Firefox runs with medium rights
    There are ways to run FF with low rights. SInce 3.6 a lot of security enhancements are made to FF. Due to its open character there are extentions available which reduce javascript based attacks.

    On the other side
    When you run any browser with DefenseWall or Sandboxie the security of the browser itself becomes a non-issue
     
    Last edited: Aug 15, 2010
  9. Dundertaker

    Dundertaker Registered Member

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    What about Firefox/IE in GesWall freeware default set-up? Kinda sandboxed also right?

    Well, Iron can't function well in GesWall(last tme I tried it...)but Chrome does function good in GesWall.
     
  10. ExtremeGamerBR

    ExtremeGamerBR Registered Member

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    I use Opera for me is the safest browser, combining it with Prevx SafeOnline spends a lot of security. It's a pity he did not have the WOT extension, but the Prevx help end this deficiency.
     
  11. Kees1958

    Kees1958 Registered Member

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    Yep, same idea
     
  12. wearetheborg

    wearetheborg Registered Member

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    Could you elaborate on that? Can a similar thing not be done to FF?
     
  13. John Bull

    John Bull Registered Member

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    UGH ! Not yet another browser fracas ?

    These threads make very interesting reading, but they all end up with no result. Except perhaps a free-for-all, no holds barred bun fight.

    Don`t get me wrong, I mean what I said. Posts from experienced users are far better than any other references. Unfortunately, Browser`s are akin to religion with many people and a word in the wrong place, means the feathers fly thick and fast.

    Oh before I go, the thread is a waste of time anyway - Firefox beats the lot by light years ! :D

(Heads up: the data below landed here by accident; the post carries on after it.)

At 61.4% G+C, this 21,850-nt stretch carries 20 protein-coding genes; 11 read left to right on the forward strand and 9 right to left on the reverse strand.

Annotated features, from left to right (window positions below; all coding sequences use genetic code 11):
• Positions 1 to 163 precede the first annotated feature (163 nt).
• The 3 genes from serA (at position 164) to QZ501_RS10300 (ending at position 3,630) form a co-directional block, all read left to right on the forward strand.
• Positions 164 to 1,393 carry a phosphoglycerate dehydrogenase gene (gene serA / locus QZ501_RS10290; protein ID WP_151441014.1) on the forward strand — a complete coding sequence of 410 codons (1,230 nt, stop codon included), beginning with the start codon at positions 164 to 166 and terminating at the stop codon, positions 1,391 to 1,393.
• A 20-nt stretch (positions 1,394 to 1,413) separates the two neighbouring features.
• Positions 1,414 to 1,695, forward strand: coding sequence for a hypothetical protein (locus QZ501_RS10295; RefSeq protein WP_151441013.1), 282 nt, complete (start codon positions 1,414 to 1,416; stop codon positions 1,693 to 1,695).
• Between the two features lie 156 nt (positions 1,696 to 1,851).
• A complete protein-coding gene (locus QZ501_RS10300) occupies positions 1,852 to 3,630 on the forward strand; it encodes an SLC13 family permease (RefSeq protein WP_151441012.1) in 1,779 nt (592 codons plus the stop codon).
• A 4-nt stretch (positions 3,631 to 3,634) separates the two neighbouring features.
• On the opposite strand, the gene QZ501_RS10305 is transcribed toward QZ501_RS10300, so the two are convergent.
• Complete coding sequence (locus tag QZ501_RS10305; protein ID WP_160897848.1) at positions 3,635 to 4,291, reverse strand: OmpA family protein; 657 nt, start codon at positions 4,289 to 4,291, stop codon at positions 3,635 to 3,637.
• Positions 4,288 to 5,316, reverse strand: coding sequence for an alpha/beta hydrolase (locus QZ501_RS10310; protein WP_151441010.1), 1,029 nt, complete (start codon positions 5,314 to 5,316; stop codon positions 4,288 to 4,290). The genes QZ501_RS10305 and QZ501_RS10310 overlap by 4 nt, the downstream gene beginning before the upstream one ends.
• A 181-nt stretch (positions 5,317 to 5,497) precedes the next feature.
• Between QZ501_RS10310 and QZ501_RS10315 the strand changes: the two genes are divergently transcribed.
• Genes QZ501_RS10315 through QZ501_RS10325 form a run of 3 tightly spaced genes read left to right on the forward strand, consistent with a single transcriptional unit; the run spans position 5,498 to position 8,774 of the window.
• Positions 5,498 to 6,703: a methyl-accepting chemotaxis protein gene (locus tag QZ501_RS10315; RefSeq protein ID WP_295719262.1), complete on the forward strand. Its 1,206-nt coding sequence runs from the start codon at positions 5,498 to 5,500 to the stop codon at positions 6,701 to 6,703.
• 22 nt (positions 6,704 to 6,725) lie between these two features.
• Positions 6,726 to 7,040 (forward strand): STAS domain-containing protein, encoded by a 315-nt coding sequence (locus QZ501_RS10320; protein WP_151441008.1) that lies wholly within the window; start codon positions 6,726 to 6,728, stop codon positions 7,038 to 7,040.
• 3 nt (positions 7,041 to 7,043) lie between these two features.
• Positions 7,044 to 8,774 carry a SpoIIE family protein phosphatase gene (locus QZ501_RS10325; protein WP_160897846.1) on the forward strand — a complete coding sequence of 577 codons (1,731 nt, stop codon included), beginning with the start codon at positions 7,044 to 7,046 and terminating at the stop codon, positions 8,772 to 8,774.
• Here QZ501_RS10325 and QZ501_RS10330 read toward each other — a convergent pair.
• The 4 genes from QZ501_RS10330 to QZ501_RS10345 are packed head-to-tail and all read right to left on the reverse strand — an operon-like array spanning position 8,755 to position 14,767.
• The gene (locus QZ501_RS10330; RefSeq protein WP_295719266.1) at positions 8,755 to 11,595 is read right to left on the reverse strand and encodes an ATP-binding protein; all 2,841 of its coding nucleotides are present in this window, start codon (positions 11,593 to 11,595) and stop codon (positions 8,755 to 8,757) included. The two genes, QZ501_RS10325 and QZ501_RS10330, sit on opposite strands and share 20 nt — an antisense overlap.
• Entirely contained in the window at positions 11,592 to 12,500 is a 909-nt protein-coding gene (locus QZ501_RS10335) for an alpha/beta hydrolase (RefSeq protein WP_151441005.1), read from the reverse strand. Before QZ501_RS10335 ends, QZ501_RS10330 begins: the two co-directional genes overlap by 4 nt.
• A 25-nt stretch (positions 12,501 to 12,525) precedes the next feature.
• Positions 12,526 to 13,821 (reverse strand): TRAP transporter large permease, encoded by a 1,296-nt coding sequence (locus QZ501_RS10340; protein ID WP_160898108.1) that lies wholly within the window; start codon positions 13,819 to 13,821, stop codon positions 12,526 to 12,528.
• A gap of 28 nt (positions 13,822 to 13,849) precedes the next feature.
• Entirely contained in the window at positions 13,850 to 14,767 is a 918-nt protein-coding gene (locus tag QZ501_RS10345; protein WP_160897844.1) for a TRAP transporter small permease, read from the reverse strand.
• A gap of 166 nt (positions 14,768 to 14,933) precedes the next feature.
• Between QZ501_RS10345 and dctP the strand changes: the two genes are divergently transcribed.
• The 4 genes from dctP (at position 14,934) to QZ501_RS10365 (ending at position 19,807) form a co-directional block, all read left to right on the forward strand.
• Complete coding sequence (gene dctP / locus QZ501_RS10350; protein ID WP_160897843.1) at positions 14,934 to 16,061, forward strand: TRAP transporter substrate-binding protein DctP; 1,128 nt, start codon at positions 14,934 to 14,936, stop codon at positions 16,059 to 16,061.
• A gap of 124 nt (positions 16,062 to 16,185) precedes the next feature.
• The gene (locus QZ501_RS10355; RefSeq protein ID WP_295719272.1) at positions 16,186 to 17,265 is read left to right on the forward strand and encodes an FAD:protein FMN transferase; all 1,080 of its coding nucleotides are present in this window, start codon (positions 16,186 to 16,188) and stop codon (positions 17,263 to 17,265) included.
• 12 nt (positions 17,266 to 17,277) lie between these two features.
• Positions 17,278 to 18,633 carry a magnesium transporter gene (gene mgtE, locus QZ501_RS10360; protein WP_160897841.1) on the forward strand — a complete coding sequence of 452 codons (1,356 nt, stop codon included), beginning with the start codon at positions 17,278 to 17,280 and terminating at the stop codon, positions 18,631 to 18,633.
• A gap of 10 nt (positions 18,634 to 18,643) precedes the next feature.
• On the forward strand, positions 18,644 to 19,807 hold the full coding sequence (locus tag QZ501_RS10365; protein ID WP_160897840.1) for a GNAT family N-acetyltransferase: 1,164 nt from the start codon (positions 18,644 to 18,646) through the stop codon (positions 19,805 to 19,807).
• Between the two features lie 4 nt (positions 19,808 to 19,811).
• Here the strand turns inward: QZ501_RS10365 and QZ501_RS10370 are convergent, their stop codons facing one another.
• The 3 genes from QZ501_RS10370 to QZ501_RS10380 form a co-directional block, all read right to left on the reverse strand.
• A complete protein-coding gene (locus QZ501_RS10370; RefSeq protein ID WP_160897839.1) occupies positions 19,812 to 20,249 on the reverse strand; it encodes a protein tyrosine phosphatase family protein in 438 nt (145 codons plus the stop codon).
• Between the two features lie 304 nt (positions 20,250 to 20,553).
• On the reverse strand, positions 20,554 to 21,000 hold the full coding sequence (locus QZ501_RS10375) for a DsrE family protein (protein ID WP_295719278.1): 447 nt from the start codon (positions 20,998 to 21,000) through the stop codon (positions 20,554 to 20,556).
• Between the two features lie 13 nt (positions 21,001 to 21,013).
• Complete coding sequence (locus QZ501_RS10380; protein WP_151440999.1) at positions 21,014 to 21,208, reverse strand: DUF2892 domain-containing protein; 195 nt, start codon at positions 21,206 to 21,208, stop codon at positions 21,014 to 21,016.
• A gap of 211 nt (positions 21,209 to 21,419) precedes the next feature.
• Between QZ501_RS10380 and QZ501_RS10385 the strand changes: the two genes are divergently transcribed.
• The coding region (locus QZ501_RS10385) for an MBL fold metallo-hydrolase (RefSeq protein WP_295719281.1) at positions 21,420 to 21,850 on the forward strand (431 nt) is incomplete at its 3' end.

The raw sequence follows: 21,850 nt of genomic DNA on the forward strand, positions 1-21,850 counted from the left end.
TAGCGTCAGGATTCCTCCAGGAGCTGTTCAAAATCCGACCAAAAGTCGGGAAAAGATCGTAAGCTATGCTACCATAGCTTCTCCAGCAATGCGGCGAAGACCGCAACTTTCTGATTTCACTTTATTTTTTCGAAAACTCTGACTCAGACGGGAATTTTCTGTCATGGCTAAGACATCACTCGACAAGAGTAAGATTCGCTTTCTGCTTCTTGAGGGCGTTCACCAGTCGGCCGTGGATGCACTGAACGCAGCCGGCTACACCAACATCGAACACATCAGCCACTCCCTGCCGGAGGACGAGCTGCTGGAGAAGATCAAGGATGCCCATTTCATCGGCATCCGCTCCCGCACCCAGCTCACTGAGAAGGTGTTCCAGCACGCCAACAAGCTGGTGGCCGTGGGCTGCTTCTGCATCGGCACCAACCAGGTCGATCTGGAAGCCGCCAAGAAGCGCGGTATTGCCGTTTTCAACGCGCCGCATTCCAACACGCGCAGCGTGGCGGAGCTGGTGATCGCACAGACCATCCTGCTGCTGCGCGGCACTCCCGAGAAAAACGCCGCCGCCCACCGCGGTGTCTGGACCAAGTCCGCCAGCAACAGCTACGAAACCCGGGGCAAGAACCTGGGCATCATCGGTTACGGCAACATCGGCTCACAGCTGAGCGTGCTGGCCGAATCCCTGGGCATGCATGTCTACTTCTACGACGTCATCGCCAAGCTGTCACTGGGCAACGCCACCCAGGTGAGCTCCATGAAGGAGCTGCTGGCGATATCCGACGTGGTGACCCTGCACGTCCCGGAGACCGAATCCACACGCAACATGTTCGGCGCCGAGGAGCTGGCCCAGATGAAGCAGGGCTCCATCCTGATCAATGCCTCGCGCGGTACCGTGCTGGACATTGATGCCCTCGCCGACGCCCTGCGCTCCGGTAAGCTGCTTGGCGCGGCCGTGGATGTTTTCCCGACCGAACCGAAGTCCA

John B
     
  14. Rompin Raider

    Rompin Raider Registered Member

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    I'll drink to that!
     
  15. ParadigmShift

    ParadigmShift Registered Member

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    Windows 7?
    An admin user account with UAC enabled?

    Set the third-party browsers integrity level to LOW with icacls.exe and you've just helped to level the default IE8 playing field. ;)
     
  16. Kees1958

    Kees1958 Registered Member

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    Yep, but none of them match Chrome's approach of total isolation.
     
  17. dw426

    dw426 Registered Member

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    But doesn't it just sandbox its processes? From the things I keep reading, it's not that much more different than what Firefox does now with plugins. I'm not seeing where it has, say, a "Sandboxie-like" ability. If what I'm reading is correct (and it may very well be false), then it's mostly crash protection, and isn't doing a lot more than eating up resources with separate processes.
     
  18. Eice

    Eice Registered Member

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    Process separation and sandboxing are two different things. Firefox does the former, without the latter.
     
  19. dw426

    dw426 Registered Member

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    Okay, so Chrome actually "sandboxes" then, meaning keeping malware isolated?
     
  20. ParadigmShift

    ParadigmShift Registered Member

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    Totally unrelated to my post.
     
  21. chronomatic

    chronomatic Registered Member

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    Yes, on Windows Vista/7 it uses pretty much the same technique as IE in protected mode (Integrity Levels). If you look at Chrome in "process explorer" you will see that Chrome runs at a low integrity level by default while Firefox does not.

    On versions prior to Vista, the sandbox still works but in a slightly different way. The nice thing about it is that it doesn't need the kernel or system calls to function -- the sandbox works totally in userspace and completely stops potential browser flaws from allowing the installation of malware. It even prohibits such vulns from reading or writing to the disk at all.

    From the Sandbox FAQ: